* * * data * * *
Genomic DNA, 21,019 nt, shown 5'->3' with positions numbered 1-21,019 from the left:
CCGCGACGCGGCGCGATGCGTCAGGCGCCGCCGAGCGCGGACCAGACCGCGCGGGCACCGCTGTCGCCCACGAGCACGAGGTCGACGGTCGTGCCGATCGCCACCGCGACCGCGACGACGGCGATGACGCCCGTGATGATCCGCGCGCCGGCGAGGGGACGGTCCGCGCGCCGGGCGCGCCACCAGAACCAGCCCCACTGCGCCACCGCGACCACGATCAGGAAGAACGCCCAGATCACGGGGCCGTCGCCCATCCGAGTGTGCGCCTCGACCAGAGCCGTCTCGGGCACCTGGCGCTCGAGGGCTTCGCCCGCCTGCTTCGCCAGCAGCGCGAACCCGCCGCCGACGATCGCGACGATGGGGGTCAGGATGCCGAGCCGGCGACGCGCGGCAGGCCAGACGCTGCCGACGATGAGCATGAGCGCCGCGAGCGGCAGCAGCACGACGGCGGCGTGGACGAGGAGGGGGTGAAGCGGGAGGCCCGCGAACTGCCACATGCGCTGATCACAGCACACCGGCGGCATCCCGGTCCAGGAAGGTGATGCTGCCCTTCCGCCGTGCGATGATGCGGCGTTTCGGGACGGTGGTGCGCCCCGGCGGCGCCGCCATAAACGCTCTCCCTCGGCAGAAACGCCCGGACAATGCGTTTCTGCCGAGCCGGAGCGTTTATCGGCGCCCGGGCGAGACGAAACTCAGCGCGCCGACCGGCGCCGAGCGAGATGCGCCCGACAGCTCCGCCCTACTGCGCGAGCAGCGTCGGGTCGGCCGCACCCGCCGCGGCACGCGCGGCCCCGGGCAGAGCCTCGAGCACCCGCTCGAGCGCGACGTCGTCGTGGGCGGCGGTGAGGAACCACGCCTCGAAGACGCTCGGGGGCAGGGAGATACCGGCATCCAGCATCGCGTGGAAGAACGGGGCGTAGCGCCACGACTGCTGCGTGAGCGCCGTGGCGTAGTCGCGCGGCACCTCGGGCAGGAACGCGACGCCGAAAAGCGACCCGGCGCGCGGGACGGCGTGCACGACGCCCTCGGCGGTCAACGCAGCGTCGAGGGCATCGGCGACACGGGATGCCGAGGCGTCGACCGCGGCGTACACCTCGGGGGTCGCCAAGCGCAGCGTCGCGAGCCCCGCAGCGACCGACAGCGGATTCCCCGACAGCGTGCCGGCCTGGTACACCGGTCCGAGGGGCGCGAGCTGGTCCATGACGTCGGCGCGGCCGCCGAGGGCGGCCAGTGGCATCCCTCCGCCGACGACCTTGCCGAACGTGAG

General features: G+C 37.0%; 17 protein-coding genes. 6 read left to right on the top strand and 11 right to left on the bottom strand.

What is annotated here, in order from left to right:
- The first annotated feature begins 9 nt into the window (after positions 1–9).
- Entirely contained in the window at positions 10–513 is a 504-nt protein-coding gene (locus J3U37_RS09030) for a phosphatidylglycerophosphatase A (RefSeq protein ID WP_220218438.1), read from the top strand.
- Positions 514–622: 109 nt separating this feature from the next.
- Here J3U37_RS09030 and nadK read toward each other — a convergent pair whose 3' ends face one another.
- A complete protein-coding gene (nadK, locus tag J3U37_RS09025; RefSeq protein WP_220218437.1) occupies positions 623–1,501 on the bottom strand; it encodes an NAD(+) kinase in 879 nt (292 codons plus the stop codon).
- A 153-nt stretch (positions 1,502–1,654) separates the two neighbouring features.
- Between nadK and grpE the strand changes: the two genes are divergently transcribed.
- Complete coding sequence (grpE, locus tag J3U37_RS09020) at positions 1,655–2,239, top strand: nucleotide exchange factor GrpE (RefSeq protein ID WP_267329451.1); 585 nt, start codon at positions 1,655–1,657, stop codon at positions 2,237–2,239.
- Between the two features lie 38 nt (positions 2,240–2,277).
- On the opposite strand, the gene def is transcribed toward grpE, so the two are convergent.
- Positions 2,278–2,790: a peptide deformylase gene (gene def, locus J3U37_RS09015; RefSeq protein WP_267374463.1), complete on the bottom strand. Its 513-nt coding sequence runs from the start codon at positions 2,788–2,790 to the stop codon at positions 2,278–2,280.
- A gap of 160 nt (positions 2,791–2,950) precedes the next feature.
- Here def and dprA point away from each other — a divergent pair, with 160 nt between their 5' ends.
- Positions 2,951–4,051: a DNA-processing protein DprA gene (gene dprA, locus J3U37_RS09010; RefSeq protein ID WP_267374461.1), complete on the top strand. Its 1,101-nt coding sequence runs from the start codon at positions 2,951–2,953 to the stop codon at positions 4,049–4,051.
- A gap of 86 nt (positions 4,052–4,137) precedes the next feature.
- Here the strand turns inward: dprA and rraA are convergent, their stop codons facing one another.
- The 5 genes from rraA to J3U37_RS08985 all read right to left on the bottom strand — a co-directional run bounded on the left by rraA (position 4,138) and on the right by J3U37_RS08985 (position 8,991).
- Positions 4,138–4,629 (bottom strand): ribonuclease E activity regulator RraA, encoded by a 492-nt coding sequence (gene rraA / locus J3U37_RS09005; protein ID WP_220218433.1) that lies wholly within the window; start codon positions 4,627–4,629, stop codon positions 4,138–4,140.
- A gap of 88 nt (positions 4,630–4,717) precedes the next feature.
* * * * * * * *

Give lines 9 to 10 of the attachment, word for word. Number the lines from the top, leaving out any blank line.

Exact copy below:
- A complete protein-coding gene (nadK, locus tag J3U37_RS09025; RefSeq protein WP_220218437.1) occupies positions 623–1,501 on the bottom strand; it encodes an NAD(+) kinase in 879 nt (292 codons plus the stop codon).
- A 153-nt stretch (positions 1,502–1,654) separates the two neighbouring features.